My husband and I are trying to use natural consequences with our thirteen-year-old son as much as possible, but we had a disagreement lately about how to do it. When our son threw a fit because he wanted to meet up with his neighborhood friends (we said “no” because his homework wasn’t done) we told him that he needed to settle down or have some privileges taken away. His bad behavior escalated, so my husband took away his guitar for a week. I feel like it’s never a good idea to take away a creative outlet, and also something that my son loves so much. My husband thought it was a good consequence because it’s the thing that means the most to our son. What do you think?
–Confused about Consequences in CT
Dear Confused about Consequences,
It’s never a good idea to target the one activity that your child loves as a consequence. This feels like punishment to the child. Usually, its purpose is to make the child feel badly so they will change their behavior. However, the feeling that results from punishment will usually be resentment–not regret. Punishment is not effective in teaching your child to stay focused on the behavior you want changed. James Lehman recommends that you use a consequence that is as closely related to the behavior as you can get. This is not always easy or possible, but it is the best idea because it keeps the focus on the problem behavior you want changed. In this case, the problem behavior was your son’s difficulty in managing his emotions. That’s a skill he needs to improve. You did a good job in recognizing this and instructing him to “settle down.” Sometimes it can help to remind your child what works to calm down, such as a physical activity or listening to music. In this case, your son chose to not calm down, and therefore should experience a reasonable related consequence. What might be most appropriate is to ground him to his room for a few hours until he does calm down and can rejoin the family and interact appropriately.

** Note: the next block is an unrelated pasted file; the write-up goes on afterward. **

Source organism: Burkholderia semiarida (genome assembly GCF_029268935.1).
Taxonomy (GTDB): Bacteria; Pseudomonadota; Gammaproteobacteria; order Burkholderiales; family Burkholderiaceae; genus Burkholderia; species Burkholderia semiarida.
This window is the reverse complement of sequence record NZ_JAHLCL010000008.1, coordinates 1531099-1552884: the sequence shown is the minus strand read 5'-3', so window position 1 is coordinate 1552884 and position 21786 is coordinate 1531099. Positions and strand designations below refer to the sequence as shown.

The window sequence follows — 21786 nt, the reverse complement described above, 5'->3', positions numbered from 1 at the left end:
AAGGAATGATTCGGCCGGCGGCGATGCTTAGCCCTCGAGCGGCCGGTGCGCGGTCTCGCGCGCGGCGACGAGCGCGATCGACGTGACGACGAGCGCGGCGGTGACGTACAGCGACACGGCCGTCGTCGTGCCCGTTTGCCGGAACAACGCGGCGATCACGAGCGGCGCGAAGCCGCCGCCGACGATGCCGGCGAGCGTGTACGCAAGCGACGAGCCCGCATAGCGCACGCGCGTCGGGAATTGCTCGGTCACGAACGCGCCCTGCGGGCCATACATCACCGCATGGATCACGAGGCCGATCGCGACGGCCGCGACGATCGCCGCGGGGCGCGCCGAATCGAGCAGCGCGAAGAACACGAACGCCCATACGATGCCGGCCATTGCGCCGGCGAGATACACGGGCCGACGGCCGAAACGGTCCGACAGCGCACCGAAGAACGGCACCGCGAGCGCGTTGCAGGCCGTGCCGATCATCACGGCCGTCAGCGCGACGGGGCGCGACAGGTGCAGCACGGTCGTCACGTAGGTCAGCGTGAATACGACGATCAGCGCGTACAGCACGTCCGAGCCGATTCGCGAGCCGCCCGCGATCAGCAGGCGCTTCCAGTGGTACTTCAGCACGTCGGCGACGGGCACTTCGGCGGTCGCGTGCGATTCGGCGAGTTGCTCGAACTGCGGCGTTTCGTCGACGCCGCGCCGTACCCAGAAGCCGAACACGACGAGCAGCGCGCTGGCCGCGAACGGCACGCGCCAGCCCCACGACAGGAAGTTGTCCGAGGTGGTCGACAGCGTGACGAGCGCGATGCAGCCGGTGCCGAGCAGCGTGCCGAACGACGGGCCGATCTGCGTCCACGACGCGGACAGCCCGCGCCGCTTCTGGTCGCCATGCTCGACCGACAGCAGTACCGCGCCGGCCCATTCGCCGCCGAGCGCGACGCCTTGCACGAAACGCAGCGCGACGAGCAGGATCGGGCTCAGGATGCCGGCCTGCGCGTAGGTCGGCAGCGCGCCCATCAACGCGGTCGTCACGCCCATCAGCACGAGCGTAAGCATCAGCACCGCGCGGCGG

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About Carole Banks
Carole Banks, MSW holds a Masters Degree in Clinical Social Work from the University of New England. Carole has worked as a family and individual therapist for over 16 years, and is a former 1-on-1 Coach for Empowering Parents. She is also the mother of three grown children and grandmother of six.